A few weeks back, I posted my story of being overmedicated and getting off of pain medication and psychiatric drugs. So when I read the blog post below, I thought it was a good follow-up to my story. I, too, was a victim of polypharmacy, which is why this post resonated with me. What is polypharmacy? Here is a definition that is included in Dr. Brogan’s post below:
For those of you who are interested in exploring this topic further, Dr. Brogan includes links to a lot of good resources. If you what to read my story of overmedication, here is the link to the blog post–How Methadone Saved My Life–and if you prefer to listen, here is a link to the the audio of my performance at Stoop Stories.
Deprescribing: Are You Better Off Medication Free?
I know that strategic medication tapering can be a ticket to an authentic experience of yourself. I get feedback like this, every week:
Is Gloria some kind of freak anomaly of someone who could possibly feel better off medication? You can see that part of her process was shifting out of a mindset that she was fundamentally broken, in need of medication as some sort of normalcy prop. I believe deeply in personal reclamation through a rewriting of this story of the broken self. But what if medications actually contribute to a poorer quality of life, not because of their metaphysical role in self-identity and outsourcing of power, but simply because of their toxicity, particularly in combination?
The Problem With Pills
We know that it’s not a matter of opinion, (despite what the NY Post would have you think!), that medications – properly prescribed – are the third leading cause of death in this country. 1 This does not include the quarter of a million deaths from medical errors 2 3and overdose, which in 2016 killed more than the entire Vietnam War. 4
These reasons and more are why I was delighted to read Poly-deprescribing to treat polypharmacy: efficacy and safety 5 in the journal Therapeutic Advances in Drug Safety. This longitudinal, prospective trial addresses the major symptom of our fragmented, specialist-driven, the left-hand-doesn’t-know-what-the-right-is-doing-health care system: polypharmacy.
The author, Garfinkel, states that the epidemic of polypharmacy is driven by:
(1) the increased number of doctors/specialists and clinical guidelines; (2) the lack of evidence-based medicine (EBM) and knowledge regarding drug–disease–patient interactions in polymedicated; (3) barriers/ fears of medical doctors to deprescribe.
His study was conducted on patients >66 years old taking >6 prescriptions (never mind the 666!), and this intrepid clinician endeavored to offer them the opportunity to discontinue more than 3 of their meds, strategically assessing quality of life parameters.
Getting Free, One Med At A Time
After approximately four years, Garfinkel found that: Overall, 57.4% of PDP patients/ families reported an improvement as early as 1 month after the intervention. In 82.8% health improvements occurred within 3 months of the intervention and among 68% improvement persisted for more than 2 years.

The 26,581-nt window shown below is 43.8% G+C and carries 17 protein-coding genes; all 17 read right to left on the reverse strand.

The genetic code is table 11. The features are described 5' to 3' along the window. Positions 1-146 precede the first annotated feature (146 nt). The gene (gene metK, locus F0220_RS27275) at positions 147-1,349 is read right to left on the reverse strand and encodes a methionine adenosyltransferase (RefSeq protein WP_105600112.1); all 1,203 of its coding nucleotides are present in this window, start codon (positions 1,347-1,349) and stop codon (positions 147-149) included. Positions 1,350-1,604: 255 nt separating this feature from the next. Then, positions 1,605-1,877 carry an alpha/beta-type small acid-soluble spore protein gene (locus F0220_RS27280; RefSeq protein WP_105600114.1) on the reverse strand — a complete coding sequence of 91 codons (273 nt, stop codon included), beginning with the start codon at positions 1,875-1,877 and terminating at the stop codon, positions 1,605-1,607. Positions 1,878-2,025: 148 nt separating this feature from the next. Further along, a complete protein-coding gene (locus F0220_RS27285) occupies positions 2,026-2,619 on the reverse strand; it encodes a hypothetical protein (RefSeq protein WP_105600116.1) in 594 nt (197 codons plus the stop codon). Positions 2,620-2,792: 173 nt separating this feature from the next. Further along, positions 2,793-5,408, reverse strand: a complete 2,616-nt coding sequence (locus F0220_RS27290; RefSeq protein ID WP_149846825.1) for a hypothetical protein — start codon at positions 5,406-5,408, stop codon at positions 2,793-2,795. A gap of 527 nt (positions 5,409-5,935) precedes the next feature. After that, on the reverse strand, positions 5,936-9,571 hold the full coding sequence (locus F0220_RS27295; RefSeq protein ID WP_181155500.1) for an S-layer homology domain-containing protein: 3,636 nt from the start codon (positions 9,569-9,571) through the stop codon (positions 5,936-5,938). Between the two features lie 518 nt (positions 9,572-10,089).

Like the parable of the blind men and the elephant, feeling and describing only their part, neglecting the comprehensive appreciation of the whole animal, Garfinkel states:
…all too often specialists who treat patients ‘by their book’ have but one aim, to deal with their one aspect of the disease spectrum; no in depth consideration of the ultimate effects of medications they prescribe combined with other consultant’s interventions on patients’ overall welfare.
He also references the domino effect of prescription toxicity leading to new diagnoses and new medications, stating:
“The problem is further aggravated due to ‘prescription cascades’ where symptoms resulting from ADEs are perceived as representing ‘new diseases’.”
So, it turns out that when real life studies assess the effects of medications, stopping them – several if not all of them – can lead to a better quality of life.
I love his hopeful message, in conclusion:
Conclusions: This self-selected sample longitudinal research strongly suggests that the negative, usually invisible effects of polypharmacy are reversible. Poly-deprescribing] is well tolerated and associated with improved clinical outcomes, in comparison with outcomes of older people who adhere to all clinical guidelines and take all medications conventionally. Future double-blind studies will probably prove beneficial economic outcomes as well.
The study doesn’t particularly reference psychiatric medications (in fact, he references starting them during the study window), which, in my opinion, are the most difficult chemicals on the planet to detox from. While I acknowledge that the physiologic relief from discontinuing a medication may, itself, result in near-immediate improvement in quality of life, psychiatric medication taper seems to ask something more of patients intending for a medication-free life. The taper process asks for healing. Physical, emotional, and spiritual…and this healing does more than improve quality of life…it sets you free.
- 1 https://www.ncbi.nlm.nih.gov/pubmed/25355584
- 3 https://www.ncbi.nlm.nih.gov/books/NBK225187/
- 4 https://www.vox.com/policy-and-politics/2017/6/6/15743986/opioid-epidemic-overdose-deaths-2016
- 5 http://journals.sagepub.com/doi/abs/10.1177/2042098617736192
- 6 https://www.ncbi.nlm.nih.gov/pmc/articles/PMC5635569/
- 7 https://newsnetwork.mayoclinic.org/discussion/nearly-7-in-10-americans-take-prescription-drugs-mayo-clinic-olmsted-medical-center-find/